Of course, it’s very hard for them to attack me on looks, because I’m so good looking.

All of the women on The Apprentice flirted with me— consciously or unconsciously. That's to be expected.

Look, somebody made the statement that Donald Trump has built or owns the greatest collection of golf courses, ever, in the history of golf. And I believe that is 100 percent true.

I have a big heart, I have a tremendous heart, I want to take care of people.

Actually, throughout my life, my two greatest assets have been mental stability and being, like, really smart. [...] I think that would qualify as not smart, but genius....and a very stable genius at that!

Thursday, January 7, 2016

Notes on Geekiness

Geeks have come a long way in recent decades. Once upon a time, the word "geek" meant a sideshow performer in traveling carnivals, who made money doing foul and degrading things like biting the heads off chickens. Then the word came to be associated with people who were smart, but socially-awkward. In other words: nerds (a word invented by Dr. Seuss). The fact that people equated nerds with pariahs like circus geeks says something about the regard nerds were once held in.

But now it's different. Bill Gates and Mark Zuckerberg are classic computer geeks, and they're some of the most powerful people in the world. Bill Nye, who used to wear a bowtie to play up the geek image, now speaks to sold-out crowds in arenas. Traditionally geeky forms of entertainment like science fiction, fantasy, comics, and gaming have gone even more mainstream than science. The comic-con/gaming crowd is a proud and thriving subculture.

Still, if you want to be cool in today's world (and even middle aged people do these days) there are some topics still considered too geeky to talk about much. At most social gatherings, you're much safer talking about TV or football than science or philosophy. Those topics make people squirm.

Of course, sometimes talking about that kind of thing is socially awkward for legitimate reasons. If someone just isn't interested in science, for example, then it's rude (or at least socially tone-deaf) to yammer on at them about it. Still, it's striking just how many people aren't interested in intellectual topics. What's even more striking is how many people who are interested in them are uncomfortable talking about them in a social setting. Clearly, there's a stigma at work here. There's still a distinct air of uncoolness surrounding many intellectual topics. I think that's a shame, but I also think it's interesting to think about how the stigma works.

Think about what you have to do if you want to talk about geeky topics without making people edge away from you nervously. First, you have to make it clear you know it's geeky, and be ready to change the subject as soon people start cringing or gazing off into the distance. You have to be aware of the uncoolness; few things scream "geek" as loudly as social obliviousness. Second, you have to joke about it. You don't want to sound too cerebral, too serious, or too into stuff like that. Not if you want to be cool, anyway.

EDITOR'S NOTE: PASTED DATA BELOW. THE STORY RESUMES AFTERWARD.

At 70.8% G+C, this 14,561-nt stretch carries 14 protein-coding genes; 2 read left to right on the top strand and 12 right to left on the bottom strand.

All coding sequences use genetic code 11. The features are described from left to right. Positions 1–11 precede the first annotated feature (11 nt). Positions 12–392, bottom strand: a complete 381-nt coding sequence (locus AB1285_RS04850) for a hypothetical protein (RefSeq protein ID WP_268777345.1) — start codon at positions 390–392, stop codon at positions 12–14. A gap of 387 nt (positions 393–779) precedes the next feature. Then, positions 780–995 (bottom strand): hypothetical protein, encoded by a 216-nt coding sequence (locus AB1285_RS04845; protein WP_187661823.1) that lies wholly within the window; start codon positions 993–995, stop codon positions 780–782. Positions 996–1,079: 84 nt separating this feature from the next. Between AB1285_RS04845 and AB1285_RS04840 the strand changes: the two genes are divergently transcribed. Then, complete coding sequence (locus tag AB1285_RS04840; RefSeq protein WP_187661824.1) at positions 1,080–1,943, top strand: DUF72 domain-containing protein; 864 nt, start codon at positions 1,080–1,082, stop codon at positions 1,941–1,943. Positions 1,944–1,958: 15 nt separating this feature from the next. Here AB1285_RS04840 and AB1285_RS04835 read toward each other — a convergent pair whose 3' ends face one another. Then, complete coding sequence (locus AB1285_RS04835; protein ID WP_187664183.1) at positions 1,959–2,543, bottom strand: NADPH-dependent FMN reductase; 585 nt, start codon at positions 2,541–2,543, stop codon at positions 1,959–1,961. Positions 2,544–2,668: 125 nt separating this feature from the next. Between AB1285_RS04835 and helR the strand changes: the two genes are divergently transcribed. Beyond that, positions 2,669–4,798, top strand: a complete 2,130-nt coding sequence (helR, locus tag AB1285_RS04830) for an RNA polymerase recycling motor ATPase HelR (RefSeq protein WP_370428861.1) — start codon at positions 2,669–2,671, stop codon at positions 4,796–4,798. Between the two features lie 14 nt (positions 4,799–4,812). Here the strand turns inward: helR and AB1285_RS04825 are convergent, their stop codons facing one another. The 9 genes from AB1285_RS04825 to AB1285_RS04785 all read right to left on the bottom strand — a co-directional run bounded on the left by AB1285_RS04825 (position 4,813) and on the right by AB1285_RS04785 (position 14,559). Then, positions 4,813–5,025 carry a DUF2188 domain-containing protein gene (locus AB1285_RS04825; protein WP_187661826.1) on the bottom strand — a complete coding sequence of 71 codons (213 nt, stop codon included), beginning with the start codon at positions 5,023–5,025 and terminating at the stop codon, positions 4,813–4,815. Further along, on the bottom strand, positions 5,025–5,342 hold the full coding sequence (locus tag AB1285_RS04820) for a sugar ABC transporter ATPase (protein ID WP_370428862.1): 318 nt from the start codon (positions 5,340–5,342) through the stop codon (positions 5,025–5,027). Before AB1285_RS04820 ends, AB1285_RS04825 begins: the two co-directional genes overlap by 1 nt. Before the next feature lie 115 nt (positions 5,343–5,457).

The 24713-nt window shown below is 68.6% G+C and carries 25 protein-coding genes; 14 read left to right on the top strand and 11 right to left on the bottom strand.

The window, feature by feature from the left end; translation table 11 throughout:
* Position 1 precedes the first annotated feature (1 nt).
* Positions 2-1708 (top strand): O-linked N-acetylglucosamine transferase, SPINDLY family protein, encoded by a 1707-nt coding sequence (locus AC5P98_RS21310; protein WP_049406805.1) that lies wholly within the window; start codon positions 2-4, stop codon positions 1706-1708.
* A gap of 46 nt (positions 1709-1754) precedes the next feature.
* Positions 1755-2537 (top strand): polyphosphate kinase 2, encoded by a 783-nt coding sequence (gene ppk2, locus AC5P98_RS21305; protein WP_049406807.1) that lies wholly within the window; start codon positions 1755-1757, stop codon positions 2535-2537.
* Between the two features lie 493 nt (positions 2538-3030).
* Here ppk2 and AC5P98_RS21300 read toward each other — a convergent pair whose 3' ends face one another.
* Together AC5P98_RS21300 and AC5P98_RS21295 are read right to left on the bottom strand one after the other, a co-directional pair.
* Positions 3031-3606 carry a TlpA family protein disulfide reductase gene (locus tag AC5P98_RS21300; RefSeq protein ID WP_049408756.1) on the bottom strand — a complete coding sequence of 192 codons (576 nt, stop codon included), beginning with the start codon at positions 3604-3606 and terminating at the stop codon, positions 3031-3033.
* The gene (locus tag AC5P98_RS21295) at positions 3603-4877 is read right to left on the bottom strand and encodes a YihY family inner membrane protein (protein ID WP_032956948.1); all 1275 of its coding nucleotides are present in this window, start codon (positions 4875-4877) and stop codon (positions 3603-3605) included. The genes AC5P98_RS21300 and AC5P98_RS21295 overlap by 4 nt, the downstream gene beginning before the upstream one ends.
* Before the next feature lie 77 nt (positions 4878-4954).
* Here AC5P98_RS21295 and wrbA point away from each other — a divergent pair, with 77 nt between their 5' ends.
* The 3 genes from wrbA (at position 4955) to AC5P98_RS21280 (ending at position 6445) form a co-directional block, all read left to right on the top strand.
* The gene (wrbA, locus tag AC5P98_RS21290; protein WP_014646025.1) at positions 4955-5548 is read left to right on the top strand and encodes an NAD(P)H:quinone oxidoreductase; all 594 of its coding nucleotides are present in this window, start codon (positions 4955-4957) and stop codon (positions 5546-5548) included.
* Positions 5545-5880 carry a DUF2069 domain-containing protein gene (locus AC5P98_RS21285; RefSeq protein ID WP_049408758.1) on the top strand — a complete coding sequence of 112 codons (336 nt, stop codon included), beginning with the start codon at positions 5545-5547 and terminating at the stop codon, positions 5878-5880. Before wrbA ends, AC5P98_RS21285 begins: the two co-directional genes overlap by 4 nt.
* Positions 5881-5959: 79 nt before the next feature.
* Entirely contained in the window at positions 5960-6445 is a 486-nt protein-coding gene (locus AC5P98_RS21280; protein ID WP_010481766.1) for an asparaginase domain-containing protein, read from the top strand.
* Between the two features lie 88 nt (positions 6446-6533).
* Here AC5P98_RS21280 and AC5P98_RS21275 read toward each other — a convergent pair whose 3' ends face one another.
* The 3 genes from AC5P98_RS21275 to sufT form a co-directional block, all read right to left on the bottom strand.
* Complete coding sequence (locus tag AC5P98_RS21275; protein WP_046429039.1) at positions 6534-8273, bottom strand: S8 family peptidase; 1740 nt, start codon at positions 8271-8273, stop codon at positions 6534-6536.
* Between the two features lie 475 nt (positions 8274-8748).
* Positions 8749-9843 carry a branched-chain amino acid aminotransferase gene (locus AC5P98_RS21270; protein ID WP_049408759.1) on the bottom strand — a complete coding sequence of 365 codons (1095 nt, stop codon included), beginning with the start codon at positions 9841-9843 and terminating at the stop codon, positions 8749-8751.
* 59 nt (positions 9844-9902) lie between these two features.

Why does doing those things let you off the hook? First, as I mentioned, I think acknowledging that the topic is considered geeky shows that you aren't oblivious. You know what the rules are, and you're consciously breaking them. As for joking, it seems to have a similar purpose--it distances you from the ideas you're talking about, so their stigma doesn't stick to you.

Plus, it's just not cool these days to sound too earnest or innocent. Some of today's biggest idols are comedians who excel in a particularly modern brand of never-serious, always-ironic humor. Think about Jon Stewart and Stephen Colbert. They host intellectuals and discuss real ideas on their shows, but they're only able to do it by constantly joking; sneaking in the big ideas by wrapping them in a cloud of jokes. Their associate, Jon Oliver, has built a whole show around this approach. Serious ideas are still getting out there, but what does it say about our culture that this is the most effective way to get people to pay attention to them? As brilliant as I think Colbert is, sometimes I wish he would lay off the jokes and let whoever he's interviewing talk. I suspect he wishes he could do that too sometimes, but then, of course, the show would flop.

How did we get so averse to sincerity? Maybe it's a defense mechanism against the barrage of advertising and political spin we're faced with these days--advertisers and politicians would love for us to still be as fresh-faced and gullible as the beaming drones in ads from the fifties. Still, stigmatizing earnestness can be a problem, because there are times when it's called for. Besides, as somebody once said (maybe Oscar Wilde but I can't confirm that), "If nothing is serious, then nothing is funny."

In any case, Stewart and Colbert certainly aren't geeks--at least in the sense of being awkward or unpopular. They're enormously popular. They're what I think of as smart-cool--they address serious or tough ideas, but they avoid being geeky with comedy.